The Phillies essentially chose Freddy Galvis and Kevin Frandsen over Betancourt.

“This was the evaluation, right or wrong, of what we thought was best for our club,” Ruben Amaro Jr. said. “Better to have this decision — too many players — than not having enough.”

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Amaro, Dubee Opine on Halladay’s Saturday

Roy Halladay’s start yesterday in a Minor League game at Carpenter Complex drew plenty of attention.

He has had a rough month, struggling in starts because of dead arm, lethargy and illness, respectively. Then 11 of the 18 batters he faced yesterday reached base. He got just three swings and misses, with Triple-A hitters from the Toronto Blue Jays hitting numerous balls hard. His fastball consistently hit 87-89 mph on the radar gun, hitting 90 mph once in the first inning. He officially allowed three runs, although he had the bases loaded with two outs when the first inning got cut short after he reached his pitch limit.

Halladay insisted he felt fine and will be ready to go April 3 in Atlanta.

“He was OK,” Ruben Amaro Jr. said.

“After what he’s gone through, he was fine,” Rich Dubee said. “I’m not looking for results right now. The good part was he threw 80 pitches, he felt strong and felt like he could have thrown more. The arm slot was fine. He’s a ways from repeating it. Do you see anybody at their level yet? He’s not where he’s going to be yet. But I thought the velocity for not having pitched was good. He sat 88 to 90 consistently and finished the game at 89 almost 80 pitches into it. So arm-strength wise, that was good and he feels like there is more there. I think the more we get it right, the more it will come out.”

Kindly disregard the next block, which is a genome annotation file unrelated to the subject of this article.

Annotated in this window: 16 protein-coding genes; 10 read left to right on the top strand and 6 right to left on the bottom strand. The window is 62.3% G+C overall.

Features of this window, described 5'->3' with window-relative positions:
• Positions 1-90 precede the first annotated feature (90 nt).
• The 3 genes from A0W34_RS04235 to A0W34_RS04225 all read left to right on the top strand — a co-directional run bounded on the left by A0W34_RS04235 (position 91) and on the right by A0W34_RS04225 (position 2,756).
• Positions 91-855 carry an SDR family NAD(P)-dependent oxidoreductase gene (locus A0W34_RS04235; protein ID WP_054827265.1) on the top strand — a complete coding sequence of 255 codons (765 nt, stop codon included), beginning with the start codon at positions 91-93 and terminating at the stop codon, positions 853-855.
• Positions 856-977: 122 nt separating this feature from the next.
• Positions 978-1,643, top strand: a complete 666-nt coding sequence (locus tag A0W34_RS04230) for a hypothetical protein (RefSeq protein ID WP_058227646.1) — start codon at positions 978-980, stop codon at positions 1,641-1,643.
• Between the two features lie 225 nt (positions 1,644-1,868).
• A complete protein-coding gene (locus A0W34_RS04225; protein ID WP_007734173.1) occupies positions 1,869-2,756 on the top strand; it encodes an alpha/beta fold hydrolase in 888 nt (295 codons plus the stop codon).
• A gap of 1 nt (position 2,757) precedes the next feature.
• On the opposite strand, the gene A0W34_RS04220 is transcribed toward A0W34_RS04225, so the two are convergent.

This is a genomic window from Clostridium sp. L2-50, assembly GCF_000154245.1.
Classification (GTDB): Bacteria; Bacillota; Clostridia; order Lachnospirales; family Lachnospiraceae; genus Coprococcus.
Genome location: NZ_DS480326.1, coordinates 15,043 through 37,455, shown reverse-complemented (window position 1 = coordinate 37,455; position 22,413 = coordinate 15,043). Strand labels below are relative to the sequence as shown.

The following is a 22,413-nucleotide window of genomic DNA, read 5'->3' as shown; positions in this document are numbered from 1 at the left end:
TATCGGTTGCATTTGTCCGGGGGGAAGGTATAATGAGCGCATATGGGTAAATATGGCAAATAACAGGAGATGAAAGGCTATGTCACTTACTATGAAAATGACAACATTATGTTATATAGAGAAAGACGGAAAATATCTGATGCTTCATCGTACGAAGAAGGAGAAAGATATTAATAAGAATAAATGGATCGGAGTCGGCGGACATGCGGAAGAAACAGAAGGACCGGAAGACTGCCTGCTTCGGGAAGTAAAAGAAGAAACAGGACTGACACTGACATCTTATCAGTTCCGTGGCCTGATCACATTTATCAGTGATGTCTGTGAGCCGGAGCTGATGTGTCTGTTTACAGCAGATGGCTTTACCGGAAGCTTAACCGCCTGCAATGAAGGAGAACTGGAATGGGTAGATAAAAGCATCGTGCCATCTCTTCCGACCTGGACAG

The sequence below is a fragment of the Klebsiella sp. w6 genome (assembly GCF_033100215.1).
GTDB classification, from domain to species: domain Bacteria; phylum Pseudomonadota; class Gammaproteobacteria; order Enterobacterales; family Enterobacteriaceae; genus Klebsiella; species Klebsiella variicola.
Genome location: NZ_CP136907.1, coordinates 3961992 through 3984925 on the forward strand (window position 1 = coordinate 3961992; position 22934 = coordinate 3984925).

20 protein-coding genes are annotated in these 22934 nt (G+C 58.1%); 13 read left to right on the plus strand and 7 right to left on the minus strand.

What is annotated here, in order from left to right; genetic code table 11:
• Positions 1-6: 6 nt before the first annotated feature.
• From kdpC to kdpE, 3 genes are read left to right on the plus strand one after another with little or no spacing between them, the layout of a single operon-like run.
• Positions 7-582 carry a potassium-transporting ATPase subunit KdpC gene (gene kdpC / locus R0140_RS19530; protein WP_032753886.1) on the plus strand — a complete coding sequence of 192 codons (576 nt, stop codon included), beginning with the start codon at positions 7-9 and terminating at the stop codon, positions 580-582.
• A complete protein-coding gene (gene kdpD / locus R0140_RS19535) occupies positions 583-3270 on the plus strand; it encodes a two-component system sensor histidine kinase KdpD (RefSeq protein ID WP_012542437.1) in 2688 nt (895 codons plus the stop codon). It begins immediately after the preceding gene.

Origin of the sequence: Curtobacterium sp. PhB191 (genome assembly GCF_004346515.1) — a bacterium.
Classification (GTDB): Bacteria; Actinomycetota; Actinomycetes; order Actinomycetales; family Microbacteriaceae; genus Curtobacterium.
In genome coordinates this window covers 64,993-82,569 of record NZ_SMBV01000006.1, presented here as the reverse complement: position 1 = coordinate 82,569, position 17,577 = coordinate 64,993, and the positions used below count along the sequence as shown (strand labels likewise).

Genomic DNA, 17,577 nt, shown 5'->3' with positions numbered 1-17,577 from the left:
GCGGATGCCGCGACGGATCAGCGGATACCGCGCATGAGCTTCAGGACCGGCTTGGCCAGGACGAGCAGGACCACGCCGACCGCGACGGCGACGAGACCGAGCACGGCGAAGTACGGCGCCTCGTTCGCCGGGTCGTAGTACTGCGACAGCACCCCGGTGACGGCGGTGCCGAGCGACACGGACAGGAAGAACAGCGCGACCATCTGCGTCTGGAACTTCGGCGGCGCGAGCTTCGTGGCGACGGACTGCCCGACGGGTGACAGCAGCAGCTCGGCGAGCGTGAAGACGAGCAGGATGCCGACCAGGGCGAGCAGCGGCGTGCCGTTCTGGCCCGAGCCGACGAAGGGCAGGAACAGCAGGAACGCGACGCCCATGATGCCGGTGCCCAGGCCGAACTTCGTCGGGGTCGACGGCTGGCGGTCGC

Ruf Optioned to Work on Defense

Darin RufDarin Ruf smiled brightly as he touched home plate this afternoon at Bright House Field.

He had just smashed a baseball onto the thatched roof of the mini-tiki bar in left field for a solo home run in the bottom of the ninth inning to give the Phillies a 7-6 victory over the Braves. The ball bounced off the roof, out of the ballpark and onto the MLB Network satellite truck below. It was a nice moment for Ruf, who had struggled early this spring as he competed for a job in the Phillies outfield. But before Ruf had a chance to enjoy the moment, the Phillies called him into manager Charlie Manuel’s office and optioned him to Triple-A Lehigh Valley.

“I’ll be pulling for him,” Manuel said. “I think there’s a good chance we’ll see him here (this season). It depends on how our offense goes. He’s capable of being a really good hitter.”

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Young Progressing, But Timetable Remains Unclear

Delmon YoungThe Phillies said last month they hoped to see Delmon Young play in a Spring Training game before they headed north to Philadelphia on March 28.

That is not going to happen, but Young continues to progress from microfracture surgery on his right ankle in November. He worked out in the outfield for the first time today. He also ran the bases with the athletic training staff monitoring him.

Ruben Amaro Jr. said Young could face live pitching in a simulated game sometime in the next week.

“I’m just going day by day,” Young said before his workout. “If I feel good then we’ll keep going along. If I don’t then we’ll back off. I really don’t know yet. But I feel good. I’m happy with the progress. You want everything to happen right away, but you know it’s going to take time to build back up.”

Amaro said there remains a chance Young will rejoin the Phillies before May 1, but he wouldn’t say if his timetable has been pushed back or not.

Betancourt Decision Coming Soon

Yuniesky Betancourt

Ruben Amaro Jr. said today the competition for the team’s two utility infield jobs remains wide open with less than a week remaining before they need to make a decision.